It is stunning to learn that so many people think that we are paid to be sources for journalists. [update: I misread this. The piece reports that a majority of people think that sources pay journalists to be included in their stories. Which is perhaps even more outrageous?]
How getting 8 hours of sleep gave me the energy to overcommit again Continue reading
To groom better scientists, harness the power of narrative.
Applying for faculty jobs and don’t know what an institution means when they’re asking for you to “demonstrate interest and ability to advance diversity, equity and inclusion?” Apparently enough people asked UC Berkeley, so they decided to spell it out. Continue reading
That was a restful two weeks. Now, back to business.
The Green New Deal, explained
Why do scientists reinvent wheels? (I think in ecology, a lot of concepts have a periodicity of about 30 years. And usually when an idea resurfaces, it’s not done with adequate awareness of the older literature.)
A few reality checks for internal candidates Continue reading
Academia is a cult (I don’t agree with everything in here but there’s a lot of what people call food for thought)
Teaching mistakes I’ve made Continue reading
You might remember how I’ve said How People Learn is a supreme book that is foundational for evidence-based teaching practices, though it’s almost 20 years old and getting a dated?? Great news! The National Academies have now released How People Learn II. And you can download it for free!
This year’s crop of MacArthur Fellows just came out. As always, some amazing people and work are being supported. I was psyched to see developmental psychologist Kristina Olson (whose work was so spectacular, this year she managed to break the long drought of women recipients for NSF’s Waterman Award).
Why UC Merced is not the “dumb” university. I love this. I looooove this. Continue reading
A legal arbitrator decided that Ryerson University (in Canada) is not allowed to use Student Evaluations of Teaching in tenure and promotion cases because they can be “downright biased and unreliable.” Here is the document itself.
A guide to managing grief while in grad school Continue reading
This week, the National Academy of Sciences released a report on gender harassment and sexual misconduct in our profession. There are a number of findings that might surprise you. Here are selected reads related to this report.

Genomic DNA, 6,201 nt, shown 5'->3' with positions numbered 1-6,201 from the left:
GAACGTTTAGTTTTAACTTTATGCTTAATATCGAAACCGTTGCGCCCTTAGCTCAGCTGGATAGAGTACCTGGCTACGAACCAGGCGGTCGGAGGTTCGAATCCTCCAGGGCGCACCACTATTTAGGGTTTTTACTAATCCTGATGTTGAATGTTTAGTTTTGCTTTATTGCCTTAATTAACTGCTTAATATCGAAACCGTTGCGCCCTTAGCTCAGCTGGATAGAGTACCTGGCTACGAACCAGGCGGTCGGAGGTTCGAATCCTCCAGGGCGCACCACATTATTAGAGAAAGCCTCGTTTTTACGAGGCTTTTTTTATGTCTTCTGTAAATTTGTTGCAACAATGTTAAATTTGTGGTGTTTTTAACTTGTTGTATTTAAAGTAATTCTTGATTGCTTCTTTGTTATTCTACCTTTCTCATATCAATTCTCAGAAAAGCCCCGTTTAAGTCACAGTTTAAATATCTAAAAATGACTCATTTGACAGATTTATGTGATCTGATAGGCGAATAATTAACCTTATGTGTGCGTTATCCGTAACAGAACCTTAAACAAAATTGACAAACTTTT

Does your institution foster a culture of sexual harassment? Continue reading
This case study of search committees demonstrates how downright sexist conduct is pervasive in academic job searches.
When it comes to time management in academia, here is some highly condensed wisdom.
It’s well established that student evaluations of teaching performance are gender biased. Based on that fact, then, here’s an intriguing question: Are they illegal? Continue reading
Why I stopped writing on my student’s papers.
Four very practical solutions to make conferences less difficult for scientists who are bringing babies and small children, brought to you by Rebecca Calisi and a Working Group of Mothers in Science. Are you part of an organizing committee? Please heed.
The case for inclusive teaching
The blog The Novice Professor has a lot of great stuff, it’s definitely one to watch. And the author routinely shares great stuff about learning and teaching on twitter. Continue reading
This is wonderful: NSF is now requiring awardee institutions to report findings of sexual harassment by personnel on NSF grants, and to report when individuals are placed on leave related to an investigation. And they are prepared to take serious measures in response. Here’s the NSF statement, and related stories published by Nature and The New Republic. (How bout rounding up a few PIs and your Title IX coordinator, and schedule a meeting with the person in charge of post-award at your university, to make specific plans for implementing this, including the reporting mechanisms and training that NSF expects.)
In favor of “slow teaching.”
Intellectual property law 101 for academics Continue reading
Things that are useful to know when you’re teaching with active learning
What I’ve learned from my 4 year old (By the way, I’m psyched that Viet Thanh Nguyen is now a contributing opinion writer for the NYT, I’ll be keeping an eye out for his future pieces)
Citation vacuums Continue reading